History of Psychology – Introducing Freud…

If James and Wundt are the fathers of psychology, Freud can best be described as psychology’s slightly senile great-uncle.

A surprising thing about Freud is that he originally intended to be a medical psychopathologist, and was only directed towards his famous approach by his mentor Joseph Breuer. Breuer and Freud collaborated studying “Anna O.”, who developed many different hysterical symptoms after caring for her ill father for months. They found she would go into states that looked like trances and during them would recall memories related to her current symptoms. The symptoms would then disappear afterwards, to be replaced by new ones. Anna called this “chimney sweeping”, and this treatment was probably what inspired Freud to keep studying the hysterical, irrational aspects of the mind.

A portrait of SIgmund Freud
Image from Wikimedia

After Anna was believed to be cured (despite falling in love with her therapist to the point where she was convinced she was pregnant with his child), Freud began to develop his theories of the unconscious and sexuality.

His main techniques were free association and dream analysis. To him everything was connected, and everything happened for a reason, so even the smallest of verbal slips could be seen as a mask hiding a secret wish or resentment.

That leads to one of the problems with Freud’s therapy: everything “discovered” in a therapy session is inferred and interpreted, and there is no way of proving the events in a patient’s mind happened in the way they believe it did.

One legacy of Freud’s research is its shock value-  for a figure in Victorian society to claim that even small children had sexual instincts, and that those instincts were a foundation of people’s behaviour, was unthinkable to the majority of people. At the time, people were believed to be rational and self-aware, so the idea of only a tiny part of the mind being conscious, and the rest filled with unknown and uncontrollable drives, was also controversial.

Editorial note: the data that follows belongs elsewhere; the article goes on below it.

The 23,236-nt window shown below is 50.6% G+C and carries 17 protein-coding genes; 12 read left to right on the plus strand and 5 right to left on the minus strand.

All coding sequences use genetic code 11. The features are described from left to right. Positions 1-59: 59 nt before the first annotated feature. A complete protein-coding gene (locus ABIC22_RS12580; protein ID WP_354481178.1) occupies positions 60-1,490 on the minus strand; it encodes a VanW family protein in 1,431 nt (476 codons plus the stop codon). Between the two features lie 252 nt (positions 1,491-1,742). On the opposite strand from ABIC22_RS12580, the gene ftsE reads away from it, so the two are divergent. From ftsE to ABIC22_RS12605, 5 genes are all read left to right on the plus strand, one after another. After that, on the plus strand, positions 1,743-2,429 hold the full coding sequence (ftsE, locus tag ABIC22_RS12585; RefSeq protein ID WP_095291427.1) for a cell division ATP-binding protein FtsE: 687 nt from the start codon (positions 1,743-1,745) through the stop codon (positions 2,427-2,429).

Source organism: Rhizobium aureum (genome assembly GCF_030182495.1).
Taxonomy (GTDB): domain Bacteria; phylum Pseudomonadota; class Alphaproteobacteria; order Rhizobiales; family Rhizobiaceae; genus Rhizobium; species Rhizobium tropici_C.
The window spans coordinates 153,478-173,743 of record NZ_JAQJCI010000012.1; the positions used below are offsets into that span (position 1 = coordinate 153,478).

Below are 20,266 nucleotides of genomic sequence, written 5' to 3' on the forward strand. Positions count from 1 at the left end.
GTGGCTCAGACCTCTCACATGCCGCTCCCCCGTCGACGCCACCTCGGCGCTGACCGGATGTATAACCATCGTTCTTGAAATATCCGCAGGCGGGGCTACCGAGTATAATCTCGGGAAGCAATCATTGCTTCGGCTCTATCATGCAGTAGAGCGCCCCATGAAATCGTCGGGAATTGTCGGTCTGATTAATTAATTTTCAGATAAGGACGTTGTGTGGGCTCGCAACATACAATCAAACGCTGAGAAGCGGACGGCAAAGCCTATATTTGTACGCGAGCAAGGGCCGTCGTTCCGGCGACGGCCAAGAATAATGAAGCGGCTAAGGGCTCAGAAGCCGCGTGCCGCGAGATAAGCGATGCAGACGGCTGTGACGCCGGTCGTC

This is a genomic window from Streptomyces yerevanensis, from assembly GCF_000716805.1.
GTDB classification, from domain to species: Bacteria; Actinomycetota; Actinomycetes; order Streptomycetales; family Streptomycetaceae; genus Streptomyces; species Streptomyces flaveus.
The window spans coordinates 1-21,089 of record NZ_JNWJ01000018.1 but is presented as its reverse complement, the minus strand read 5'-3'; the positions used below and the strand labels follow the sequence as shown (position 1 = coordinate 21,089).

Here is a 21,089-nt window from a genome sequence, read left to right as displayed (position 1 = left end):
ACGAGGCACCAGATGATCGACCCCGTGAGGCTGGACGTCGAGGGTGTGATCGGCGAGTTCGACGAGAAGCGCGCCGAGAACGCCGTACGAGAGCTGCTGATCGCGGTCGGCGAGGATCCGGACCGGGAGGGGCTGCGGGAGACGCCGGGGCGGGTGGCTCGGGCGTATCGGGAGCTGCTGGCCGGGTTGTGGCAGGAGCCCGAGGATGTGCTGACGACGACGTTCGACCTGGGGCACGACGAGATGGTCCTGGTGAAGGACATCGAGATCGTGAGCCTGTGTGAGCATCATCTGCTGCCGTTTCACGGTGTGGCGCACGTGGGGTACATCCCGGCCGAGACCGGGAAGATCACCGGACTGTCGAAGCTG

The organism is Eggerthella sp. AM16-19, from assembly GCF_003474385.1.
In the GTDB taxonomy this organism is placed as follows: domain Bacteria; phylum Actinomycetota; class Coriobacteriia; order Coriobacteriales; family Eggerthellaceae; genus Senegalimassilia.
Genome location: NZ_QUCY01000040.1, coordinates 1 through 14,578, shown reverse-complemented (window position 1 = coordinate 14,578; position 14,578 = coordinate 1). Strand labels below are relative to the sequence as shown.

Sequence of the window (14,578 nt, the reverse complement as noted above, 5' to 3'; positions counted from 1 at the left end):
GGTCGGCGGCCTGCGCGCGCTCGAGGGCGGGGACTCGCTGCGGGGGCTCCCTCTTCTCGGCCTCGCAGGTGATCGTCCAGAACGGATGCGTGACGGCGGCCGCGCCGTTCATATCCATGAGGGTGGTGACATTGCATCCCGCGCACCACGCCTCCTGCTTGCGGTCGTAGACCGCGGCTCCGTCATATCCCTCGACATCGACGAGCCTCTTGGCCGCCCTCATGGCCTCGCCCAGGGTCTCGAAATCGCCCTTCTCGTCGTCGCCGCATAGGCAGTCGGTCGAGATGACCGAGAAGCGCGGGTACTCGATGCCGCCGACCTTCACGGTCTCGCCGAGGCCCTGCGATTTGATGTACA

Freud’s influence is mostly seen in today’s pop culture, rather than today’s psychology; the therapy couch, image of the therapist, and use of his terms in conversation (e.g. Freudian slip) are prevalent in pop-psychology, to the point where Freud can often appear to be more of a caricature than a person.

However, he left a lasting impression on psychology in the form of talking therapies. He tends to be psychological marmite, inspiring either adulation or hatred from students.

Despite many people hating his theories or methods, both supporters and detractors usually agree that Freud was instrumental to the development of psychology as he (in a similar but bigger way to William James) changed the public opinion of psychology from a dry laboratory science followed by only a few people, to a popular and personal exploration of the mind.

For this reason, Freud is still one of the worlds greatest psychologists and essential enough to the story that he is still is mentioned in the majority of psychology courses.

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